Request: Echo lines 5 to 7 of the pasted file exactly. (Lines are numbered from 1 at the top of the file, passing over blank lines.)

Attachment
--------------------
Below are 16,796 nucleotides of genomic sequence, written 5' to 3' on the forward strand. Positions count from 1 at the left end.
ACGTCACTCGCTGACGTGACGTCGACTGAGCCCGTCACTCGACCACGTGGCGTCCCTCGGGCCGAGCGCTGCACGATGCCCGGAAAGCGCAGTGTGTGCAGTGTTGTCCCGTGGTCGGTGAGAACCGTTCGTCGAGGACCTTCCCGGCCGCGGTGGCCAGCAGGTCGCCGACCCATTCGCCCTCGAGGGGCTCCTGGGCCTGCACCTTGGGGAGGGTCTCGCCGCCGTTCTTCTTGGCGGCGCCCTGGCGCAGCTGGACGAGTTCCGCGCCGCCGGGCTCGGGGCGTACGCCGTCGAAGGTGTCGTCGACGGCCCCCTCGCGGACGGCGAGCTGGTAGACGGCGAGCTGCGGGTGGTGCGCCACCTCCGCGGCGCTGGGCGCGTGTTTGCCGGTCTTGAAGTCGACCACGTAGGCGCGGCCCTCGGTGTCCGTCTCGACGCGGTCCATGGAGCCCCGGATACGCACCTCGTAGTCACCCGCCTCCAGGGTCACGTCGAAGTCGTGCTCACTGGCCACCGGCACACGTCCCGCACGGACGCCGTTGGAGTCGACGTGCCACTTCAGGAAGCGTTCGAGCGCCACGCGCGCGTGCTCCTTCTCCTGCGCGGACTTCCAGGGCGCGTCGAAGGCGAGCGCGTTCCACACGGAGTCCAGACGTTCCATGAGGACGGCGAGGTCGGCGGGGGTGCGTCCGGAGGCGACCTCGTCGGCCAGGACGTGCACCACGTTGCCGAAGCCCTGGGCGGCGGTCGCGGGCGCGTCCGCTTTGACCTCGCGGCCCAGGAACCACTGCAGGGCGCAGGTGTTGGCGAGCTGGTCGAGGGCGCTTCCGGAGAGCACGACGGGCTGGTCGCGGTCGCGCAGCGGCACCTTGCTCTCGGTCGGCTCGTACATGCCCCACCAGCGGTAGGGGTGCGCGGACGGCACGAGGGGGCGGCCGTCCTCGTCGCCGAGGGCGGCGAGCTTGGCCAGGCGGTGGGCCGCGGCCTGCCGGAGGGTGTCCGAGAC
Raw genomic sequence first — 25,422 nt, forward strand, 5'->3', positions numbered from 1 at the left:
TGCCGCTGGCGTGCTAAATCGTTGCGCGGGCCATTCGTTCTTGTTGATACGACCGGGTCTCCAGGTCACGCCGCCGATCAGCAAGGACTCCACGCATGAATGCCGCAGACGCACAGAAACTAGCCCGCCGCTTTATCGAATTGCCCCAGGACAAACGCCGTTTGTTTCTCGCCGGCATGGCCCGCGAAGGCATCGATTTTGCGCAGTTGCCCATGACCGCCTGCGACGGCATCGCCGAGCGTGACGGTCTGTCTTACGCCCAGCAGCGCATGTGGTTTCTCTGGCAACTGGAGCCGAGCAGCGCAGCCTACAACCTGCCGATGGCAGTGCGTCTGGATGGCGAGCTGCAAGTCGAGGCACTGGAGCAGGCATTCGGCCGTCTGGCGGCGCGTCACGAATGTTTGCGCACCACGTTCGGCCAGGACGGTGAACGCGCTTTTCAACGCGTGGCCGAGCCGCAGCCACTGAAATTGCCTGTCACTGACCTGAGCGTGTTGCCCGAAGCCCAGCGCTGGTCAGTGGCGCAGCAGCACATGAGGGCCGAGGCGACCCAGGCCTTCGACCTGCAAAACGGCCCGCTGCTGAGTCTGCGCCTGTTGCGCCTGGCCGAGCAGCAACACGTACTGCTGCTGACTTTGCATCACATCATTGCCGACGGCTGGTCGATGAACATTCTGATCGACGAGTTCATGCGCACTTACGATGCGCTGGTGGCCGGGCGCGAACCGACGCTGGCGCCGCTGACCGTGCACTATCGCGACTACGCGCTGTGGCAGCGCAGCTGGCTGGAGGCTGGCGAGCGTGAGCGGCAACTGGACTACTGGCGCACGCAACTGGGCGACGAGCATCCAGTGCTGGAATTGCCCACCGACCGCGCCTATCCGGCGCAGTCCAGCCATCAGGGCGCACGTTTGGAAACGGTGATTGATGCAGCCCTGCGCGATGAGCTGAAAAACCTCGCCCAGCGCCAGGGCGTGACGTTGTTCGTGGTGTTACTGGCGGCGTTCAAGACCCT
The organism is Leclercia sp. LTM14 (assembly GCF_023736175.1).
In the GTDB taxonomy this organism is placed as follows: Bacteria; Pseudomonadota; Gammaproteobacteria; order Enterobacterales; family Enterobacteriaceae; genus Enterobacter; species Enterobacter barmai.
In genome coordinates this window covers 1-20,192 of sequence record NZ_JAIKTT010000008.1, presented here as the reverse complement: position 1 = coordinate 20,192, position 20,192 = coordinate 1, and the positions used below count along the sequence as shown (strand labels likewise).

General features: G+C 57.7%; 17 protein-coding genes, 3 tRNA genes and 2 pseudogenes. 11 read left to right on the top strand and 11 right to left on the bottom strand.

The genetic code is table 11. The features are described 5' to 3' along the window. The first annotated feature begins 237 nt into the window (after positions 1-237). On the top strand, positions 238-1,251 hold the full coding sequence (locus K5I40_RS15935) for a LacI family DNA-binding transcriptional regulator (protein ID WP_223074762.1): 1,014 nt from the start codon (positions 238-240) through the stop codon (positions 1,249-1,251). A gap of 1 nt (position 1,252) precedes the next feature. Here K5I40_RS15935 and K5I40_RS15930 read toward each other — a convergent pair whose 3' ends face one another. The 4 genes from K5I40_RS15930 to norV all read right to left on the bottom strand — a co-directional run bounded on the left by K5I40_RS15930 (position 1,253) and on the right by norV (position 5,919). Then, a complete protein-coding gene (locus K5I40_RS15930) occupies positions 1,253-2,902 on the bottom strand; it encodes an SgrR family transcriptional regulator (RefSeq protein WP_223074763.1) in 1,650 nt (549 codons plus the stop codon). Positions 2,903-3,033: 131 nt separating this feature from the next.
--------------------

The organism is Leclercia sp. LTM14 (assembly GCF_023736175.1).
In the GTDB taxonomy this organism is placed as follows: Bacteria; Pseudomonadota; Gammaproteobacteria; order Enterobacterales; family Enterobacteriaceae; genus Enterobacter; species Enterobacter barmai.
In genome coordinates this window covers 1-20,192 of sequence record NZ_JAIKTT010000008.1, presented here as the reverse complement: position 1 = coordinate 20,192, position 20,192 = coordinate 1, and the positions used below count along the sequence as shown (strand labels likewise).